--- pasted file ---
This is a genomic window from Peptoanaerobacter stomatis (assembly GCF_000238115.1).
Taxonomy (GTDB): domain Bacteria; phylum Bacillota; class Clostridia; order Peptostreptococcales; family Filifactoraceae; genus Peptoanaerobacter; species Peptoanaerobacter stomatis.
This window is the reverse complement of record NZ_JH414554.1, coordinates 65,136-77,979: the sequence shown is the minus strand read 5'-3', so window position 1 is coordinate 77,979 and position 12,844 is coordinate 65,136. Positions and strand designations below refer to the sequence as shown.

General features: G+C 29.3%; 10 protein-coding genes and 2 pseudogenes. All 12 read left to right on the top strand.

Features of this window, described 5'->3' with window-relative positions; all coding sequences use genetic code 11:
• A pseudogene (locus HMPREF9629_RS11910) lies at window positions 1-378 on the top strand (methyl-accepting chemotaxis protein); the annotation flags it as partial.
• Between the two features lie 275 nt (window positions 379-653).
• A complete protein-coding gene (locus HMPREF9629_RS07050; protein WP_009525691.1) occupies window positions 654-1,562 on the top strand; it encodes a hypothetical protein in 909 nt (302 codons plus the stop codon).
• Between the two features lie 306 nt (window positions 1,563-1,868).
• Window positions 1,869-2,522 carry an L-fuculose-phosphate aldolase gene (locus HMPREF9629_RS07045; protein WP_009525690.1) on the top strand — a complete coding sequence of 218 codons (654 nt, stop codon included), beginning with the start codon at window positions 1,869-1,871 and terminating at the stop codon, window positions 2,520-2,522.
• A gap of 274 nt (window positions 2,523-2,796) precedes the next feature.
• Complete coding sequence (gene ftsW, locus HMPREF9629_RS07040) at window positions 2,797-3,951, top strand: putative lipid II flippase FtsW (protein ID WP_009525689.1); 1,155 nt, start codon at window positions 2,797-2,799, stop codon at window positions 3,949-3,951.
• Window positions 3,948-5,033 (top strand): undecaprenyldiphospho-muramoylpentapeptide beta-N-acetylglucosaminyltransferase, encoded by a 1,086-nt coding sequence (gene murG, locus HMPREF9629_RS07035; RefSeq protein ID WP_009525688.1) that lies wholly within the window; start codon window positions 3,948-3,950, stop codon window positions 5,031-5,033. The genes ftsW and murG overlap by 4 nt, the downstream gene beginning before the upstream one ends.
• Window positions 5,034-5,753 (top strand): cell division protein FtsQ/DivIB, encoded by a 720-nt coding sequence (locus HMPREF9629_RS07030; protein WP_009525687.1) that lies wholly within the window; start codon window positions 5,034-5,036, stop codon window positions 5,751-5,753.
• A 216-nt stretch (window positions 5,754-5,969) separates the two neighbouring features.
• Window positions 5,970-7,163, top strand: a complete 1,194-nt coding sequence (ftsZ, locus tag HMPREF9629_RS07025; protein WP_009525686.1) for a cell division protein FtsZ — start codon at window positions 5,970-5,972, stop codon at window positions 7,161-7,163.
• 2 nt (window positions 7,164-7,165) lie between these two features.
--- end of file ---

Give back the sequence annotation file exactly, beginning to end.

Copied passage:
This is a genomic window from Peptoanaerobacter stomatis (assembly GCF_000238115.1).
Taxonomy (GTDB): domain Bacteria; phylum Bacillota; class Clostridia; order Peptostreptococcales; family Filifactoraceae; genus Peptoanaerobacter; species Peptoanaerobacter stomatis.
This window is the reverse complement of record NZ_JH414554.1, coordinates 65,136-77,979: the sequence shown is the minus strand read 5'-3', so window position 1 is coordinate 77,979 and position 12,844 is coordinate 65,136. Positions and strand designations below refer to the sequence as shown.

General features: G+C 29.3%; 10 protein-coding genes and 2 pseudogenes. All 12 read left to right on the top strand.

Features of this window, described 5'->3' with window-relative positions; all coding sequences use genetic code 11:
• A pseudogene (locus HMPREF9629_RS11910) lies at window positions 1-378 on the top strand (methyl-accepting chemotaxis protein); the annotation flags it as partial.
• Between the two features lie 275 nt (window positions 379-653).
• A complete protein-coding gene (locus HMPREF9629_RS07050; protein WP_009525691.1) occupies window positions 654-1,562 on the top strand; it encodes a hypothetical protein in 909 nt (302 codons plus the stop codon).
• Between the two features lie 306 nt (window positions 1,563-1,868).
• Window positions 1,869-2,522 carry an L-fuculose-phosphate aldolase gene (locus HMPREF9629_RS07045; protein WP_009525690.1) on the top strand — a complete coding sequence of 218 codons (654 nt, stop codon included), beginning with the start codon at window positions 1,869-1,871 and terminating at the stop codon, window positions 2,520-2,522.
• A gap of 274 nt (window positions 2,523-2,796) precedes the next feature.
• Complete coding sequence (gene ftsW, locus HMPREF9629_RS07040) at window positions 2,797-3,951, top strand: putative lipid II flippase FtsW (protein ID WP_009525689.1); 1,155 nt, start codon at window positions 2,797-2,799, stop codon at window positions 3,949-3,951.
• Window positions 3,948-5,033 (top strand): undecaprenyldiphospho-muramoylpentapeptide beta-N-acetylglucosaminyltransferase, encoded by a 1,086-nt coding sequence (gene murG, locus HMPREF9629_RS07035; RefSeq protein ID WP_009525688.1) that lies wholly within the window; start codon window positions 3,948-3,950, stop codon window positions 5,031-5,033. The genes ftsW and murG overlap by 4 nt, the downstream gene beginning before the upstream one ends.
• Window positions 5,034-5,753 (top strand): cell division protein FtsQ/DivIB, encoded by a 720-nt coding sequence (locus HMPREF9629_RS07030; protein WP_009525687.1) that lies wholly within the window; start codon window positions 5,034-5,036, stop codon window positions 5,751-5,753.
• A 216-nt stretch (window positions 5,754-5,969) separates the two neighbouring features.
• Window positions 5,970-7,163, top strand: a complete 1,194-nt coding sequence (ftsZ, locus tag HMPREF9629_RS07025; protein WP_009525686.1) for a cell division protein FtsZ — start codon at window positions 5,970-5,972, stop codon at window positions 7,161-7,163.
• 2 nt (window positions 7,164-7,165) lie between these two features.